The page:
In the case of Line 5, five Federally Recognized Tribes in the US have court adjudicated Treaty Rights to harvest fish from the Great Lakes thanks to the 1836 Treaty of Washington. The State of Michigan never consulted Michigan Tribes prior to operating the pipeline, nor were they consulted about the proposed tunnel construction. All of this goes against inherent treaty rights.
All 12 U.S. Federally Recognized Tribes in Michigan have committed resolutions calling on the shutdown of Line 5. The Anishinabek Nation which represents 39 First Nations communities in Ontario has also come forward in support of the closure of Line 5.
Line 5 threatens the waters, lands, and way of life for Indigenous peoples of the area and of all peoples living in nearby shoreline communities. In order to support justice for Indigenous peoples and protect all that is sacred to life, we must stand in solidarity with sovereign Indigenous nations of the area that are calling for a Line 5 shutdown.
4. We need urgent action on the climate emergency and climate justice.
Despite the urgent need to eliminate our dependence on fossil fuels, crude oil production in the United States and Canada has actually grown substantially over the past several years. And yet, the demand for crude oil in the U.S. and Canada has been essentially flat.
This growth in oil supply has resulted in the creation of new pipelines and the expansion and lifespan extension of old ones. All of this is happening at a time when we should be prioritizing a just transition to renewable energy rather than burning more fossil fuels.
We do not have the luxury of time anymore. We are in a very real climate emergency. But the good news is that the solutions to this crisis create opportunities to build new systems that work for our collective well-being.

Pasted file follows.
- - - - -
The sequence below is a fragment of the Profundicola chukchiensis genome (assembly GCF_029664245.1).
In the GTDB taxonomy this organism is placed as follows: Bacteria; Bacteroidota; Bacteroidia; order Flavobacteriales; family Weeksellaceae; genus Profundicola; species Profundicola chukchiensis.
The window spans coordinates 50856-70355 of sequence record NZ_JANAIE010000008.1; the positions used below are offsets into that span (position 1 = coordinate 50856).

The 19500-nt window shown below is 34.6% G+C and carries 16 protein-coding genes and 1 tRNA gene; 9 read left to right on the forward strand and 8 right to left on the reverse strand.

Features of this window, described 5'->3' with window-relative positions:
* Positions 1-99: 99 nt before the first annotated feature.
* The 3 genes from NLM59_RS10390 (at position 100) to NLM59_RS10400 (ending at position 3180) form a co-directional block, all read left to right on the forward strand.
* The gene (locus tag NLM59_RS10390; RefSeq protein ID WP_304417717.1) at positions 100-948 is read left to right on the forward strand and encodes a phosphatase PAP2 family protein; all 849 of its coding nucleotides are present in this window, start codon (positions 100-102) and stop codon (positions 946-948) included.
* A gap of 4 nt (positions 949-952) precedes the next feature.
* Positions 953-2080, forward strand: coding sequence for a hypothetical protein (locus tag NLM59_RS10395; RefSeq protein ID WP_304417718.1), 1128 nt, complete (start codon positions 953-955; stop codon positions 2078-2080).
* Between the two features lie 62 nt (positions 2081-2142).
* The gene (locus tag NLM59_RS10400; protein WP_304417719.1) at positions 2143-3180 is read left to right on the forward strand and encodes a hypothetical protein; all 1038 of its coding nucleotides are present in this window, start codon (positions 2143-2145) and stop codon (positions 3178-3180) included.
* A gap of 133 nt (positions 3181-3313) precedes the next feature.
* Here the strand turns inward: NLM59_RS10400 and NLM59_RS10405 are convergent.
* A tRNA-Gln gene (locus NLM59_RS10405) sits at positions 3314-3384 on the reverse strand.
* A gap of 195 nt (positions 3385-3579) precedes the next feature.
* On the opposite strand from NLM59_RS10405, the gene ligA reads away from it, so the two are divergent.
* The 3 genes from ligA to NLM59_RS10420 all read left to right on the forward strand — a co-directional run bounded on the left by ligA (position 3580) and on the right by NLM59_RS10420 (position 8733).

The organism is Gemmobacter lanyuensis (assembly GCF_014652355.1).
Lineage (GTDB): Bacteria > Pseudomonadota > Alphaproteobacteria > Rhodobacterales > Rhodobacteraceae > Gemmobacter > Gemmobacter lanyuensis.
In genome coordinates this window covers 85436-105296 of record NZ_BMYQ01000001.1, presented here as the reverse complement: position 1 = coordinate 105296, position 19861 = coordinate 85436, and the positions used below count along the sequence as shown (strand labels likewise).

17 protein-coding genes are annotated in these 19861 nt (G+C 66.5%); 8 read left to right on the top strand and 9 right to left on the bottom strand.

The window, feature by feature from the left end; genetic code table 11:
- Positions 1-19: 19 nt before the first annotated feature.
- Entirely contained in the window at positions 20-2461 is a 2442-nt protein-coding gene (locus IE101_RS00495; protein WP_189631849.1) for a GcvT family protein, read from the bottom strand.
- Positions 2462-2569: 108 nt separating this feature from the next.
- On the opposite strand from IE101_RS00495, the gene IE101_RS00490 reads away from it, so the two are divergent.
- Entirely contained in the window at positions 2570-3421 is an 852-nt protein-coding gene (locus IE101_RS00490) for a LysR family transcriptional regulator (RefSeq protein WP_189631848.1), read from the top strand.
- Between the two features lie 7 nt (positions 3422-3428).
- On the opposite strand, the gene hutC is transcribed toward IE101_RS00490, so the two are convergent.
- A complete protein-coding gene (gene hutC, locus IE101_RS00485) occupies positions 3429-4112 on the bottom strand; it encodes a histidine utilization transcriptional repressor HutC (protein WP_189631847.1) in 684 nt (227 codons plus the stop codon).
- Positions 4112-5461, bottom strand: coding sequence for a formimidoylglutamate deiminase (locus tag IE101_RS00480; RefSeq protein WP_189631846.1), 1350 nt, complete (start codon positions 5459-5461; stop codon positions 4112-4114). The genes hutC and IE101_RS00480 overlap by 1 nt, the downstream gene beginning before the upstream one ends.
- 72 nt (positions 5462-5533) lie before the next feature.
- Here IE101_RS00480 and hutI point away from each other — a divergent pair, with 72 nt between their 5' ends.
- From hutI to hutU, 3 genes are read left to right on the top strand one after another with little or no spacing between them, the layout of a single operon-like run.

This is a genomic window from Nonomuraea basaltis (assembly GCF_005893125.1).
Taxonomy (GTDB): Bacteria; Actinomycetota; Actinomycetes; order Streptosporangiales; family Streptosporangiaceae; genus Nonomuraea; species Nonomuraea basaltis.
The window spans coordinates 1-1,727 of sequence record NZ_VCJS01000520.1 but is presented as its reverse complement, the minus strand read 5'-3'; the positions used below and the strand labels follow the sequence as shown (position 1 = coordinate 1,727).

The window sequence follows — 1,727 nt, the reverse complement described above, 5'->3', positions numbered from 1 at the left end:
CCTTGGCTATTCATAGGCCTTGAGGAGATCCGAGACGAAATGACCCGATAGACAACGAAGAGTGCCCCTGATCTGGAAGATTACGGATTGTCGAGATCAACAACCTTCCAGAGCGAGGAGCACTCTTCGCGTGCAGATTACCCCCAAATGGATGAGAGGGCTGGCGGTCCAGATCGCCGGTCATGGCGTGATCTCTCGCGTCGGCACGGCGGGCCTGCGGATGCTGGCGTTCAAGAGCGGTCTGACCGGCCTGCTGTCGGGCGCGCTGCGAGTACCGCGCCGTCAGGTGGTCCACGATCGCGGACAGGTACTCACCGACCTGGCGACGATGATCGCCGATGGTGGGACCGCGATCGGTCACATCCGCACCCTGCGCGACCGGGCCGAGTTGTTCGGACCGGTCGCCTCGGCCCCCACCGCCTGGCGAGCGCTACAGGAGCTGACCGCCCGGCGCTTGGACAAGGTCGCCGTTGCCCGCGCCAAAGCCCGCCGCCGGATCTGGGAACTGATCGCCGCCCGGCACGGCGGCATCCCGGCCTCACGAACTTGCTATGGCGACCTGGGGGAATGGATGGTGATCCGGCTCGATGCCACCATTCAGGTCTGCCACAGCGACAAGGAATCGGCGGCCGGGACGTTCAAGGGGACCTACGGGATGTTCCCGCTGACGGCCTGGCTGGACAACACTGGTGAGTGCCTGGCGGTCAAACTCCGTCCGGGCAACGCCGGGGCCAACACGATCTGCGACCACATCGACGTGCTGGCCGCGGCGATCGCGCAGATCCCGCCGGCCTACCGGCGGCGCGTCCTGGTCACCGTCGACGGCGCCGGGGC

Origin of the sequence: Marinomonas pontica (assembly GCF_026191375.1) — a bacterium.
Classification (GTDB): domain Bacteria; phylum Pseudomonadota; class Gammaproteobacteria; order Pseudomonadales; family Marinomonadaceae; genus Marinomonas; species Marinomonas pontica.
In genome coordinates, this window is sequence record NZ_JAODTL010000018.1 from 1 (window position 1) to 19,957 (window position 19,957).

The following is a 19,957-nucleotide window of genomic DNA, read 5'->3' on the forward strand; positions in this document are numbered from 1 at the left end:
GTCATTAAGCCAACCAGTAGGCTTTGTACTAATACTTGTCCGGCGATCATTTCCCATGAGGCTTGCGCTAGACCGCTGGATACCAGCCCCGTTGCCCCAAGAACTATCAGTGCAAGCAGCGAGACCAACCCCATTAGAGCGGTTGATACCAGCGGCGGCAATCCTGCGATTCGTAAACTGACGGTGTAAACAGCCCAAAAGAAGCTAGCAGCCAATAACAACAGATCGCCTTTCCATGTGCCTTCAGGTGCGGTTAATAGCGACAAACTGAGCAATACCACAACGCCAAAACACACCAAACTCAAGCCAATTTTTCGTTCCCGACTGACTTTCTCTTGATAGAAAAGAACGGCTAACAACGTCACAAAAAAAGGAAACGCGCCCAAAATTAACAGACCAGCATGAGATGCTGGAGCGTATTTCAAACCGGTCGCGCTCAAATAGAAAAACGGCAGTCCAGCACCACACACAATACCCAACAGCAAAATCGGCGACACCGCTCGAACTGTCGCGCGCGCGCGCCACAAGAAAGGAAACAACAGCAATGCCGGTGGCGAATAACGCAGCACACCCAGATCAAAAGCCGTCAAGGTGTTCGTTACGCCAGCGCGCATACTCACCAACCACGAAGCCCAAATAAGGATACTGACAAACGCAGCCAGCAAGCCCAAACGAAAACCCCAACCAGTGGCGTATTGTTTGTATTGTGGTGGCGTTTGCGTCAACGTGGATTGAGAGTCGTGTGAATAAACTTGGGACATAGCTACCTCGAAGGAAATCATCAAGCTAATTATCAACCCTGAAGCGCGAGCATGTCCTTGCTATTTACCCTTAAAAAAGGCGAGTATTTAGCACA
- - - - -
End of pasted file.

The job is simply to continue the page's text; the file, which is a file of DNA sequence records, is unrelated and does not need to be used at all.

5. There is capacity within the pipeline system to meet our energy needs
Enbridge claims that shutting down Line 5 would cause shortages of propane and crude oil for refineries in both Canada and the U.S. However, independent experts from London Economics International (LEI) analyzed these claims and found that without Line 5, there is capacity in the existing pipeline system to meet most of, if not all, of, Michigan and Ohio’s energy needs with additional capacity free to feed Canadian refineries in Ontario and Quebec. Check out our backgrounder that goes into this in more detail.
It’s time to protect the Great Lakes and shut Line 5 down
The evidence is clear. We must stand together for the water, for the Great Lakes, for Indigenous nations, and for residents of surrounding watersheds. We also must stand together and give humanity a chance at avoiding the worst outcomes of climate change. We are calling for a shutdown of Line 5. We must put the health of the people and the planet ahead of the short term financial gain of Enbridge – a multibillion dollar corporation and fossil fuel giant with an awful environmental track record.